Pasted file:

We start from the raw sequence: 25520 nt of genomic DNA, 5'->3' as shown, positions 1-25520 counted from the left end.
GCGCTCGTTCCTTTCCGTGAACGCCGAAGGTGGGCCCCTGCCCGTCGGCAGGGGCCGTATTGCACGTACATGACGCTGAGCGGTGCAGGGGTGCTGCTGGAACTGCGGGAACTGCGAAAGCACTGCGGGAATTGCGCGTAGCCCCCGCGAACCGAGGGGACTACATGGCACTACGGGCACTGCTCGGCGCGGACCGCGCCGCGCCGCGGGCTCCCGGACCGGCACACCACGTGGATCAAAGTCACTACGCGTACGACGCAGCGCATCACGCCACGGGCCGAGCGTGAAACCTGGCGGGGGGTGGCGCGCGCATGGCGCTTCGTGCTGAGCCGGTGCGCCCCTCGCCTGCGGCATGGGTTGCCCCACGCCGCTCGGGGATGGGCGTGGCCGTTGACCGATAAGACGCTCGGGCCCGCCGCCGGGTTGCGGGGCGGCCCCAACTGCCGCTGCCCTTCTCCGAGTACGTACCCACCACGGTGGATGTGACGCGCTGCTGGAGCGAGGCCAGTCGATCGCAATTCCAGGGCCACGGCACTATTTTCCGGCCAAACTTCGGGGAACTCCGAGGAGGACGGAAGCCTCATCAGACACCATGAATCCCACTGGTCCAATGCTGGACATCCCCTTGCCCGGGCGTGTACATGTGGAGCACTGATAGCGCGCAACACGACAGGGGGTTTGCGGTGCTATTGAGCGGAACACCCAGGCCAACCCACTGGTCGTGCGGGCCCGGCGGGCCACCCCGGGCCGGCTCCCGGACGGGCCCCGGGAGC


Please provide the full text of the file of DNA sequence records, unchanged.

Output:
We start from the raw sequence: 25520 nt of genomic DNA, 5'->3' as shown, positions 1-25520 counted from the left end.
GCGCTCGTTCCTTTCCGTGAACGCCGAAGGTGGGCCCCTGCCCGTCGGCAGGGGCCGTATTGCACGTACATGACGCTGAGCGGTGCAGGGGTGCTGCTGGAACTGCGGGAACTGCGAAAGCACTGCGGGAATTGCGCGTAGCCCCCGCGAACCGAGGGGACTACATGGCACTACGGGCACTGCTCGGCGCGGACCGCGCCGCGCCGCGGGCTCCCGGACCGGCACACCACGTGGATCAAAGTCACTACGCGTACGACGCAGCGCATCACGCCACGGGCCGAGCGTGAAACCTGGCGGGGGGTGGCGCGCGCATGGCGCTTCGTGCTGAGCCGGTGCGCCCCTCGCCTGCGGCATGGGTTGCCCCACGCCGCTCGGGGATGGGCGTGGCCGTTGACCGATAAGACGCTCGGGCCCGCCGCCGGGTTGCGGGGCGGCCCCAACTGCCGCTGCCCTTCTCCGAGTACGTACCCACCACGGTGGATGTGACGCGCTGCTGGAGCGAGGCCAGTCGATCGCAATTCCAGGGCCACGGCACTATTTTCCGGCCAAACTTCGGGGAACTCCGAGGAGGACGGAAGCCTCATCAGACACCATGAATCCCACTGGTCCAATGCTGGACATCCCCTTGCCCGGGCGTGTACATGTGGAGCACTGATAGCGCGCAACACGACAGGGGGTTTGCGGTGCTATTGAGCGGAACACCCAGGCCAACCCACTGGTCGTGCGGGCCCGGCGGGCCACCCCGGGCCGGCTCCCGGACGGGCCCCGGGAGC